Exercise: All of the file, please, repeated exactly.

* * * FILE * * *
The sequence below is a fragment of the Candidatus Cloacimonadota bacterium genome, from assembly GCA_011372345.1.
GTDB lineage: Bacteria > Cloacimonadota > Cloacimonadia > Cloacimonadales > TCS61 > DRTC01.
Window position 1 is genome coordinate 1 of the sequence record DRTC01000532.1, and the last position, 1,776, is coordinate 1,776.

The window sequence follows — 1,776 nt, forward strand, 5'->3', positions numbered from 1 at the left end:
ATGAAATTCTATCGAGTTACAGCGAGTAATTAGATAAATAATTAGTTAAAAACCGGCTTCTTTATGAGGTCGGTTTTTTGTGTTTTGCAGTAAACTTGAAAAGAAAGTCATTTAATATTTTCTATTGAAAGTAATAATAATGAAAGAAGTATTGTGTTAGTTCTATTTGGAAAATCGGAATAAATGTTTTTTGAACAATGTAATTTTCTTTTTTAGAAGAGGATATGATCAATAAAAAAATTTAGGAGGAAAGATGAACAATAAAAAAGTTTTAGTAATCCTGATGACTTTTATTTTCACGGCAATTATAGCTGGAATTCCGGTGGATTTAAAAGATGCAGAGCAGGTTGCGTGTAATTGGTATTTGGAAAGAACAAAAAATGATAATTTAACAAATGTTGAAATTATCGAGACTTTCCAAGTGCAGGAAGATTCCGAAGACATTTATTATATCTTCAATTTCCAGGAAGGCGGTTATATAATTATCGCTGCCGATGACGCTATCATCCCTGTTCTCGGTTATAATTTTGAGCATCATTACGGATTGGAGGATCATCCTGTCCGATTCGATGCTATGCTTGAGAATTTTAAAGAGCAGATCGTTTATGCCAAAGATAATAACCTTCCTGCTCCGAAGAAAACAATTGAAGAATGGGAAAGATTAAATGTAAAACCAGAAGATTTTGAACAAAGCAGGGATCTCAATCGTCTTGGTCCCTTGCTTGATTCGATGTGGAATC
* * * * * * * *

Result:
The sequence below is a fragment of the Candidatus Cloacimonadota bacterium genome, from assembly GCA_011372345.1.
GTDB lineage: Bacteria > Cloacimonadota > Cloacimonadia > Cloacimonadales > TCS61 > DRTC01.
Window position 1 is genome coordinate 1 of the sequence record DRTC01000532.1, and the last position, 1,776, is coordinate 1,776.

The window sequence follows — 1,776 nt, forward strand, 5'->3', positions numbered from 1 at the left end:
ATGAAATTCTATCGAGTTACAGCGAGTAATTAGATAAATAATTAGTTAAAAACCGGCTTCTTTATGAGGTCGGTTTTTTGTGTTTTGCAGTAAACTTGAAAAGAAAGTCATTTAATATTTTCTATTGAAAGTAATAATAATGAAAGAAGTATTGTGTTAGTTCTATTTGGAAAATCGGAATAAATGTTTTTTGAACAATGTAATTTTCTTTTTTAGAAGAGGATATGATCAATAAAAAAATTTAGGAGGAAAGATGAACAATAAAAAAGTTTTAGTAATCCTGATGACTTTTATTTTCACGGCAATTATAGCTGGAATTCCGGTGGATTTAAAAGATGCAGAGCAGGTTGCGTGTAATTGGTATTTGGAAAGAACAAAAAATGATAATTTAACAAATGTTGAAATTATCGAGACTTTCCAAGTGCAGGAAGATTCCGAAGACATTTATTATATCTTCAATTTCCAGGAAGGCGGTTATATAATTATCGCTGCCGATGACGCTATCATCCCTGTTCTCGGTTATAATTTTGAGCATCATTACGGATTGGAGGATCATCCTGTCCGATTCGATGCTATGCTTGAGAATTTTAAAGAGCAGATCGTTTATGCCAAAGATAATAACCTTCCTGCTCCGAAGAAAACAATTGAAGAATGGGAAAGATTAAATGTAAAACCAGAAGATTTTGAACAAAGCAGGGATCTCAATCGTCTTGGTCCCTTGCTTGATTCGATGTGGAATC